# GLHLTH 371 Lecture Notes - Lecture 7: Standard Score, Central Tendency, Statistical Parameter

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Analyzing Data Using Statistics

****need to know how to calculate all measures of central tendency and measures of variability

I. Descriptive Statistics

a. Summarize raw data

b. Frequency distribution: table that shows number of scores that fall within each category

c. Histogram: graphical representation of a frequency distribution

c.i. Used when scores are on an interval or ratio scale (continuous variables)

II. Descriptive Statistics for Continuous Variables

a. Measures of central tendency: in a normal distribution, all three are the same

a.i. Mean

a.ii. Median

a.iii. Mode

b. Measures of variability

b.i. Range: difference between smallest and largest score

b.ii. Variance: index of average variability

b.iii. Standard deviation (SD): index of variability in scores in original scores; can be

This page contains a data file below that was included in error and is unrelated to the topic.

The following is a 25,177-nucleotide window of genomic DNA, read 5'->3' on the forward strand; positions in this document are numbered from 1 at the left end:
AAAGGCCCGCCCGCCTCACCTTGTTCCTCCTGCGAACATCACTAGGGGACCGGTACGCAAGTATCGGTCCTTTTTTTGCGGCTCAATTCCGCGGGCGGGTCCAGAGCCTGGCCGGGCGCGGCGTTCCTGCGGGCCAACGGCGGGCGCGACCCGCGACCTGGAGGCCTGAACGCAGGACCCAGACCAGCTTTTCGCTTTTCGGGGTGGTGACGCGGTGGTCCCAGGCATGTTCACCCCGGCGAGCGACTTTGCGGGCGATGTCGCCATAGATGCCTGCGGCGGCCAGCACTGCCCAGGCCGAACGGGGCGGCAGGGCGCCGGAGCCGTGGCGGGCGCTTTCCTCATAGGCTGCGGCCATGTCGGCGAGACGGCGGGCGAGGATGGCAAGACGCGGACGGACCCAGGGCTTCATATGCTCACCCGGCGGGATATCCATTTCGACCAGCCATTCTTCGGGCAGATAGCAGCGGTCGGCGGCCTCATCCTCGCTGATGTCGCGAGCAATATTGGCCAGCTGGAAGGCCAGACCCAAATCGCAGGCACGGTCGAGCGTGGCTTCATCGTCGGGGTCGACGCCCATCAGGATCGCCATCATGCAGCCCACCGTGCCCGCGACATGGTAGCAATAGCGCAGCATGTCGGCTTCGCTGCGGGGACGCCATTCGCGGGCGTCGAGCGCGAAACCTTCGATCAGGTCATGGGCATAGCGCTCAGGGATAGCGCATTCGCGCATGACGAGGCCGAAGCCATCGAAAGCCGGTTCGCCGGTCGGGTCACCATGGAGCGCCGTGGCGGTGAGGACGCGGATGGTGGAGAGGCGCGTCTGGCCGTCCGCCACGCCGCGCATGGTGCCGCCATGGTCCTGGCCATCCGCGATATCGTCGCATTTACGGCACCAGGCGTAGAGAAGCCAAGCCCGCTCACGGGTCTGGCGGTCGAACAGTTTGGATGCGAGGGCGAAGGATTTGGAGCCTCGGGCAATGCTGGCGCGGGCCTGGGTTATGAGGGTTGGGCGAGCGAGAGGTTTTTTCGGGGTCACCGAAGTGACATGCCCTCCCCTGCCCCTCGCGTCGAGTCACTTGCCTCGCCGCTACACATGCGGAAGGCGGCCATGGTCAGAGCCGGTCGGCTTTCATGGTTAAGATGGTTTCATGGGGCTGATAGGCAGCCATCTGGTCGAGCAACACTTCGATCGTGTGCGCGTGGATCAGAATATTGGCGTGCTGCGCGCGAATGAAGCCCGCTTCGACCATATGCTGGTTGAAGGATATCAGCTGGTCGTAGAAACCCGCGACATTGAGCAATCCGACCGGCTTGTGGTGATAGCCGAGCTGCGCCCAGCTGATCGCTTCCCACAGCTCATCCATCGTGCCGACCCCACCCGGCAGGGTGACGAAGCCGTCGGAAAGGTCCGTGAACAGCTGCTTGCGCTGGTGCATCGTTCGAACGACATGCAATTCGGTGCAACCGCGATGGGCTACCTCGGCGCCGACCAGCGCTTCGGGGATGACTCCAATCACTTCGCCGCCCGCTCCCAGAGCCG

used to describe variability in meaningful terms; whereas variance isn’t in units

of your measure

b.iv. Z-score: a standard score, used to describe how far a participant’s score varies

from the mean in terms of SDs; z = (score-mean)/standard deviation

b.iv.1. **1 SD from mean (both directions)= 68%; 2 SDs: 95%; 3 SDs:

99.7% (know these numbers)

III. Inferential Statistics

a. Used to draw inferences about a population based on easurement from a sample

b. These are assumptions; we hope that these are accurate reflections of the population

(parameter); sample is a statistic

c. Population parameter

c.i. Quantitative summary of variable in the population

c.ii. Has a fixed value that does not vary

d. Sample statistic

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